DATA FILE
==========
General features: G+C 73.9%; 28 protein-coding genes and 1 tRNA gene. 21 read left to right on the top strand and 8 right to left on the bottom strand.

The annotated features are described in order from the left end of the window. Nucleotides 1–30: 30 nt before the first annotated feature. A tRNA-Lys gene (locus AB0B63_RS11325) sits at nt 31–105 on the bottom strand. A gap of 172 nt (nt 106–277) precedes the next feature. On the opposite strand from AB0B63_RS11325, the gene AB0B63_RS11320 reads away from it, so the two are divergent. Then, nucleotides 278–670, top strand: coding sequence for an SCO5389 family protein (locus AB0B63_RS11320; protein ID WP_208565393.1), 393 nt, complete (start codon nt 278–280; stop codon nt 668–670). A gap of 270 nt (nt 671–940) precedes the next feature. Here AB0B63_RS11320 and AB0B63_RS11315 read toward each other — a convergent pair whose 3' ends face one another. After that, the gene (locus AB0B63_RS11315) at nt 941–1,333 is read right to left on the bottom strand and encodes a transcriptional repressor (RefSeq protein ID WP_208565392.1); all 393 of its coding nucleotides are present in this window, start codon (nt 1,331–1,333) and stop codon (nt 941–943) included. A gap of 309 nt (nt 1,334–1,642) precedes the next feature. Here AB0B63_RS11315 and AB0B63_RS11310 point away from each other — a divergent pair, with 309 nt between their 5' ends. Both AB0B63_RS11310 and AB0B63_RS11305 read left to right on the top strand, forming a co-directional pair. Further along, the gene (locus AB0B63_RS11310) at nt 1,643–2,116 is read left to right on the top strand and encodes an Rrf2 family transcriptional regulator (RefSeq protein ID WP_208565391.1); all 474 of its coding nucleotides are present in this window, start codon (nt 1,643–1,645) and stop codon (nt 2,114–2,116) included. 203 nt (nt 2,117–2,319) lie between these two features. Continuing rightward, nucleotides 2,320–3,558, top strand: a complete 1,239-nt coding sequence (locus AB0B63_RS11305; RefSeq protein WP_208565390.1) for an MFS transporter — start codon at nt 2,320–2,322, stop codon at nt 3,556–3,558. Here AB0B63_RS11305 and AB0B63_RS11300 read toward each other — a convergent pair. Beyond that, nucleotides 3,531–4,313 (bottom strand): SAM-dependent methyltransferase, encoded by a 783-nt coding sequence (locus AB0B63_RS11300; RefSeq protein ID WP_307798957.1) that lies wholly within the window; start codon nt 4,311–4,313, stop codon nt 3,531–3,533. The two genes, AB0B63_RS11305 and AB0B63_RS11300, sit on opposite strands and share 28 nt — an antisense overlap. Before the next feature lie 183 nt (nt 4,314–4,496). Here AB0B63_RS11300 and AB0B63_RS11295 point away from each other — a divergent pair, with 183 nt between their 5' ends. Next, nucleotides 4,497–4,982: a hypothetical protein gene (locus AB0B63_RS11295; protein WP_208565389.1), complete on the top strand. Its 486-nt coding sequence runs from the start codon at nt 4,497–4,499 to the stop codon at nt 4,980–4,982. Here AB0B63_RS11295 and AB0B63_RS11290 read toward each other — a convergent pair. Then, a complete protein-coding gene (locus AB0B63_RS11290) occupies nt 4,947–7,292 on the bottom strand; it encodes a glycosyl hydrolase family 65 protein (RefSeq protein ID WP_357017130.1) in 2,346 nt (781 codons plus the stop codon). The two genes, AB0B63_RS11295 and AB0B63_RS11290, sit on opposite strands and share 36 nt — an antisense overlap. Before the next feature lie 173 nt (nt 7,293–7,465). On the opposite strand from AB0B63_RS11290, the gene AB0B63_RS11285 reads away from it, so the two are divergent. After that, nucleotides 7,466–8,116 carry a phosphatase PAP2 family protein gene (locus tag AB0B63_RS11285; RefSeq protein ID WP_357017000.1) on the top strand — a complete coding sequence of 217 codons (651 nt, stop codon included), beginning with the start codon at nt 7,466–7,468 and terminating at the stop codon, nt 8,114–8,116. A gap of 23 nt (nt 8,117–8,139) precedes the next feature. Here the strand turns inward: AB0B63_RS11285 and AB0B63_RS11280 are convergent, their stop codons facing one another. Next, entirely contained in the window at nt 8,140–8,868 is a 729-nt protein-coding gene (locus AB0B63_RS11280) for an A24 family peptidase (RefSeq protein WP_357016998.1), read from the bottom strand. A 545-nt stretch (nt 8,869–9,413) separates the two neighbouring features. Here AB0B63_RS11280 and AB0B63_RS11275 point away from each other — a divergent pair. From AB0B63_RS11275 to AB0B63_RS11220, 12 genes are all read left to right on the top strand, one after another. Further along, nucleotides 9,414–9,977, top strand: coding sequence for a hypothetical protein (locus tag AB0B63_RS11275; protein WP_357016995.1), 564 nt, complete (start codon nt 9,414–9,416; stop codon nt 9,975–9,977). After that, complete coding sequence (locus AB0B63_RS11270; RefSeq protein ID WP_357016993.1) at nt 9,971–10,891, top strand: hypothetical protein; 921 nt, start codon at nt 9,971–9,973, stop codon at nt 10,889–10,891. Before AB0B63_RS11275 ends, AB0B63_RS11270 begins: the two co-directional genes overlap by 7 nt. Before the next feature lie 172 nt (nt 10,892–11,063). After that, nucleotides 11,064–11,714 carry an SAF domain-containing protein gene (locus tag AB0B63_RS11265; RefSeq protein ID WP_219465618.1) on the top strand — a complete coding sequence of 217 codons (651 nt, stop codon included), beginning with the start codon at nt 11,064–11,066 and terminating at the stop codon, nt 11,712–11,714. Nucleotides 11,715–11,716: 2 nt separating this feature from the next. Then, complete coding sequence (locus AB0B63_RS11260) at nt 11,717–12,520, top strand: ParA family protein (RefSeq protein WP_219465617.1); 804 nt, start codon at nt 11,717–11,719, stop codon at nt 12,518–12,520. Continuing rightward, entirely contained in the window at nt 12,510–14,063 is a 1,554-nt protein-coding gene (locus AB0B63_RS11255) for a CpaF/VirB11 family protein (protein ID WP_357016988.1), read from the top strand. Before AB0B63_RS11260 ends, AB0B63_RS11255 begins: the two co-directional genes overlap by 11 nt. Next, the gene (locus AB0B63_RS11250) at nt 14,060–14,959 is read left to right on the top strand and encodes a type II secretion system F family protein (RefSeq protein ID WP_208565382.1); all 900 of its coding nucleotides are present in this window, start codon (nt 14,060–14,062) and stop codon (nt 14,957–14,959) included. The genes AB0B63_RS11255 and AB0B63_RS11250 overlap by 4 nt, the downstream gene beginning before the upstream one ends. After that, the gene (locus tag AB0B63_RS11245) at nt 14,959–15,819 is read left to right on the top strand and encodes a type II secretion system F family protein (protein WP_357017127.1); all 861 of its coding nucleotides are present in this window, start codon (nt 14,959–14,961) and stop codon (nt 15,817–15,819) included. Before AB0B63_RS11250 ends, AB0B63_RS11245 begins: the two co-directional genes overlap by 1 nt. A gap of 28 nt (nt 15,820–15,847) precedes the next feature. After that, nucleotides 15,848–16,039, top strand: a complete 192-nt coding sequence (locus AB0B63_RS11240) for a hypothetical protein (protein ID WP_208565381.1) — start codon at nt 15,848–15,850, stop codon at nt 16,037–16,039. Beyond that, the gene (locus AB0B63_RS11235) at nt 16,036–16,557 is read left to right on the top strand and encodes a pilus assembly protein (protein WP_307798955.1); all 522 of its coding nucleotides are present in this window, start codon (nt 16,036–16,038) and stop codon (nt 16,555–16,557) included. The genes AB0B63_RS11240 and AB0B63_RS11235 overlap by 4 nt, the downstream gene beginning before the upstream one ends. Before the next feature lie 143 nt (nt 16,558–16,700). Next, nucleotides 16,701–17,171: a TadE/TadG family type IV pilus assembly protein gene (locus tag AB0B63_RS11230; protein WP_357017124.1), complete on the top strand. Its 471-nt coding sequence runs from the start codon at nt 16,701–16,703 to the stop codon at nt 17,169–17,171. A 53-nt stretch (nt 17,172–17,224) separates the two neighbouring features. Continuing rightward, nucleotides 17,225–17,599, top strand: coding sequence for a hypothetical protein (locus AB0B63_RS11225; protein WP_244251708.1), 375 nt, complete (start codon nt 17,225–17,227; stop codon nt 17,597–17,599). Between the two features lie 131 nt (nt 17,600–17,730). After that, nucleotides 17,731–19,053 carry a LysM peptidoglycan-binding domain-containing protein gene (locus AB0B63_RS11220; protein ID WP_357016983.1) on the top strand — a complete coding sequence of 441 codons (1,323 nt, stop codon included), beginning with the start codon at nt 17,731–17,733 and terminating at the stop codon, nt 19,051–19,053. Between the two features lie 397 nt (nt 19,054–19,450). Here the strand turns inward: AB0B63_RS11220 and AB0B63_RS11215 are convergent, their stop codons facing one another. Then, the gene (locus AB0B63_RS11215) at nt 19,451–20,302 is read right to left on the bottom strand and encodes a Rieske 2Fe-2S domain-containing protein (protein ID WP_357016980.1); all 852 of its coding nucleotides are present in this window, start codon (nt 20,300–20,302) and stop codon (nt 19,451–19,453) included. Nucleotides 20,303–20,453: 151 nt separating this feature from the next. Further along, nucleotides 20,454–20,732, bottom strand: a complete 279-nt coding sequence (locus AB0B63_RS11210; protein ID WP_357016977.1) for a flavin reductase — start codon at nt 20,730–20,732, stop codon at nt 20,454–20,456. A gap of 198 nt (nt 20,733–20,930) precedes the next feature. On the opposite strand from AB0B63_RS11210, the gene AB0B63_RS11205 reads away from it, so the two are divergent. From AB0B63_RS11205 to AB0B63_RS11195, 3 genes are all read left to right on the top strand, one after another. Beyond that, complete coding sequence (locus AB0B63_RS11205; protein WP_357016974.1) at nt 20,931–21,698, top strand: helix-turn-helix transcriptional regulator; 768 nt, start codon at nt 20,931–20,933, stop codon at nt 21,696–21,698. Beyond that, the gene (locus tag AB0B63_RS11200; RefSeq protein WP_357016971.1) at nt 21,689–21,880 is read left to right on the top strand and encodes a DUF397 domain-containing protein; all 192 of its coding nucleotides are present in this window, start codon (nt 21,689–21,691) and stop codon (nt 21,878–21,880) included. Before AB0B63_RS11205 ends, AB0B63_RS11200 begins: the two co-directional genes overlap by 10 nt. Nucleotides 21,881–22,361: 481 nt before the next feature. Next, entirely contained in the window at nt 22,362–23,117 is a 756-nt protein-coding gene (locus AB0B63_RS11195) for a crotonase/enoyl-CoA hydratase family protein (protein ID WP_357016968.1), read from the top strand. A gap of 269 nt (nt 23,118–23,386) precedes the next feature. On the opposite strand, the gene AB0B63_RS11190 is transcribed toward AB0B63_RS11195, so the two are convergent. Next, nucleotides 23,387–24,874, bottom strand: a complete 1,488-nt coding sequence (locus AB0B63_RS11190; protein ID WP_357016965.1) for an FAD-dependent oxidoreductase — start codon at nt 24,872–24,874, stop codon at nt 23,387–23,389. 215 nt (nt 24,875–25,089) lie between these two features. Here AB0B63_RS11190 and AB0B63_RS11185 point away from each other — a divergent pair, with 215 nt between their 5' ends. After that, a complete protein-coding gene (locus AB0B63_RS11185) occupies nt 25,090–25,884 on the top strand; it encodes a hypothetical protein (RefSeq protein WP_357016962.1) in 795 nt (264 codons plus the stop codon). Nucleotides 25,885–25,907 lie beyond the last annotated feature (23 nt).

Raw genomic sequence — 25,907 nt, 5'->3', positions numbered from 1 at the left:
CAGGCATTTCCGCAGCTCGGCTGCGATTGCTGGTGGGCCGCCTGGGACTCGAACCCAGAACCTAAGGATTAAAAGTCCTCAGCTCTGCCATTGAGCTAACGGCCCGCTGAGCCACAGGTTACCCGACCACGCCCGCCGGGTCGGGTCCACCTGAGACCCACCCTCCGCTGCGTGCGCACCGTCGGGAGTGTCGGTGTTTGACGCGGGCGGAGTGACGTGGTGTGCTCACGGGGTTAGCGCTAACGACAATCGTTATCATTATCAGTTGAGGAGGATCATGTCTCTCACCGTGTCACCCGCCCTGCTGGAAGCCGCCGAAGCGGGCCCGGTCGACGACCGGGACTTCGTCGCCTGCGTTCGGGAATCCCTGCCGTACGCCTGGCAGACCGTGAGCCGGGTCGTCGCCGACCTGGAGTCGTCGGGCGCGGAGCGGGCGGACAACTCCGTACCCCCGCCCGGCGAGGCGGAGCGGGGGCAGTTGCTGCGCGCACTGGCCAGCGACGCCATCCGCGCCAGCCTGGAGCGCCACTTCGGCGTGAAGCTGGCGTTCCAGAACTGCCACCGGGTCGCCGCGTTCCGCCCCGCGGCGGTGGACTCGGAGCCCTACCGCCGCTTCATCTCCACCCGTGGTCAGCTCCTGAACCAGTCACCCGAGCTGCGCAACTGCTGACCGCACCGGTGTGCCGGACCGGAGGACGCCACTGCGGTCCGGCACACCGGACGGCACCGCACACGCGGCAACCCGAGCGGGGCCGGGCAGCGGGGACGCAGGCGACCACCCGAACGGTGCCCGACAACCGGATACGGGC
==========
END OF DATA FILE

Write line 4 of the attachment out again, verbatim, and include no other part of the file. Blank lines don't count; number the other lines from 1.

CAGGCATTTCCGCAGCTCGGCTGCGATTGCTGGTGGGCCGCCTGGGACTCGAACCCAGAACCTAAGGATTAAAAGTCCTCAGCTCTGCCATTGAGCTAACGGCCCGCTGAGCCACAGGTTACCCGACCACGCCCGCCGGGTCGGGTCCACCTGAGACCCACCCTCCGCTGCGTGCGCACCGTCGGGAGTGTCGGTGTTTGACGCGGGCGGAGTGACGTGGTGTGCTCACGGGGTTAGCGCTAACGACAATCGTTATCATTATCAGTTGAGGAGGATCATGTCTCTCACCGTGTCACCCGCCCTGCTGGAAGCCGCCGAAGCGGGCCCGGTCGACGACCGGGACTTCGTCGCCTGCGTTCGGGAATCCCTGCCGTACGCCTGGCAGACCGTGAGCCGGGTCGTCGCCGACCTGGAGTCGTCGGGCGCGGAGCGGGCGGACAACTCCGTACCCCCGCCCGGCGAGGCGGAGCGGGGGCAGTTGCTGCGCGCACTGGCCAGCGACGCCATCCGCGCCAGCCTGGAGCGCCACTTCGGCGTGAAGCTGGCGTTCCAGAACTGCCACCGGGTCGCCGCGTTCCGCCCCGCGGCGGTGGACTCGGAGCCCTACCGCCGCTTCATCTCCACCCGTGGTCAGCTCCTGAACCAGTCACCCGAGCTGCGCAACTGCTGACCGCACCGGTGTGCCGGACCGGAGGACGCCACTGCGGTCCGGCACACCGGACGGCACCGCACACGCGGCAACCCGAGCGGGGCCGGGCAGCGGGGACGCAGGCGACCACCCGAACGGTGCCCGACAACCGGATACGGGC